After Independence the Viceroy’s House became the President’s official lodgings, continuing to represent the highest symbolic sovereign in the land. In a perhaps not unintentional move, Nehru made the home of the military during the colonial autocracy the home of the elected Prime Minister during the postcolonial democracy. He and his family lived there until his death in 1964 after which the house became a memorial to the Nehru dynasty and the library (and a planetarium) were built in the grounds. The architecture couldn’t be more different; colonial modern gave way to tropical modern and Nehru’s development aesthetic (see image above). The library is not for the public, it is a research institute requiring membership and official documentation to gain entry. Its collections include those of the Congress party and many of the nationalist elite, while an oral history project recorded the experiences of many leading nationalists and social reformers, including many of the participants at the Round Table Conferences.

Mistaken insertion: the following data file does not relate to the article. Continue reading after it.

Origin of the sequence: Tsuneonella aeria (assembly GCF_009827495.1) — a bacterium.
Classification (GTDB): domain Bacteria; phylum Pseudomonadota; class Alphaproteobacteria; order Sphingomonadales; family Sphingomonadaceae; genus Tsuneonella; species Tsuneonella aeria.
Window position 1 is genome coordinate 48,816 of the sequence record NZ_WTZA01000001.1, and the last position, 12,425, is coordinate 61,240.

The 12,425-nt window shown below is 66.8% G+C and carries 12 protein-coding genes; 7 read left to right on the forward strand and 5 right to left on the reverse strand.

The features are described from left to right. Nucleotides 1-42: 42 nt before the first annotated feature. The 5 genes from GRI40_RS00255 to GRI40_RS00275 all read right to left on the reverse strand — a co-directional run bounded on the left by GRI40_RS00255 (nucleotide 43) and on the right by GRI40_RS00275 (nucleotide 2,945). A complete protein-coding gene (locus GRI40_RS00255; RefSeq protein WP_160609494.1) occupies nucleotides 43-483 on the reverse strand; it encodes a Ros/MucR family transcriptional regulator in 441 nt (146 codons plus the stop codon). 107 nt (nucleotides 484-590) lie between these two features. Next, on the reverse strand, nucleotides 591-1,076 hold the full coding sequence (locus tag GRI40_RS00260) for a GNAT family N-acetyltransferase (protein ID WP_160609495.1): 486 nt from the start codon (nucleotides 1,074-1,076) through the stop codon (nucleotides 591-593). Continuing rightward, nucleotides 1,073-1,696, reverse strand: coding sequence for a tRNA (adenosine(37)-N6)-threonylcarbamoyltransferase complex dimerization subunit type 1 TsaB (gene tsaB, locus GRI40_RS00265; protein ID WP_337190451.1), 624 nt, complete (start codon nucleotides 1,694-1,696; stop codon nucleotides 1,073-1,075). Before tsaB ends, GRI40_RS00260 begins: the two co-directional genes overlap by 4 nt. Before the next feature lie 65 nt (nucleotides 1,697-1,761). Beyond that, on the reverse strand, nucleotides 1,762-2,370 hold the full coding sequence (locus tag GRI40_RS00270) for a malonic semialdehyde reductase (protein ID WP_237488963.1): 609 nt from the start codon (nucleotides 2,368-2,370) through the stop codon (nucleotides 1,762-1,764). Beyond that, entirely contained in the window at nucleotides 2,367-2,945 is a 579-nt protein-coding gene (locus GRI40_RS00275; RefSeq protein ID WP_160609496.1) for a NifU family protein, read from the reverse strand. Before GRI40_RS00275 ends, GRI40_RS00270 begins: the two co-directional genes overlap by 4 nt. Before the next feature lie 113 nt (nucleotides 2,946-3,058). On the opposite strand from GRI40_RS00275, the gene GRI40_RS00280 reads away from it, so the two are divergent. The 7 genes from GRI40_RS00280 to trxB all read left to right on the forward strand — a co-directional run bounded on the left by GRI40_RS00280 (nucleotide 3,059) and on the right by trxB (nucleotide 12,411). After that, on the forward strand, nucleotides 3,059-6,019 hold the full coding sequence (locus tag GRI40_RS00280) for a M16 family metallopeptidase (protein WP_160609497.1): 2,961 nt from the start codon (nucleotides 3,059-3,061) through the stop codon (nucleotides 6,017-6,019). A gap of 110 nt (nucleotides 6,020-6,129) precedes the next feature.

The location is stunning and researchers can take their lunch in the grounds, accompanied by ever more monkeys and a resilient muster of peacocks. The Museum has been renovated and is fascinating not just for its collection but for its setting, by far the largest freely accessible colonial building in New Delhi (the second best being the bungalow in which Nehru’s daughter, Indira Gandhi, was assassinated a short walk away). The vast two story building has been converted into a walk through exhibition, starting with the Nehru dynasty history, which charts Jawaharlal’s transformation from imperial elite (Harrow, Trinity College Cambridge, Inner Temple) to socialist man of the people. Upstairs the display continues, taking in the old ball room and balcony (see images above), explaining the nationalist movement more broadly, including panels on the Round Table Conferences (image below). Interspersed amidst this long secular trajectory are sacred sites of pilgrimage. Rooms occupied by the family have been preserved, replete with sofas sat upon, beds slept within, and desks worked away at, into the early hours (image below): Indira Nehru’s, as she was, bedroom; Jawaharlal Nehru’s study, and the bed in which he died. The Memorial concludes with a coup de theatre (image below); a miniature mock-up of the Legislative Assembly Chamber in which Nehru’s famous “tryst with destiny” speech was delivered and the constitution was approved, through which you have to pass to exit the building, bringing every visitor (especially the massed ranks of school children) into the moment when imperial autocracy was cast off and universal franchise was brought in. The chamber is darkly lit and one has to tread slowly and carefully, which may or may not be the Museum’s final lesson.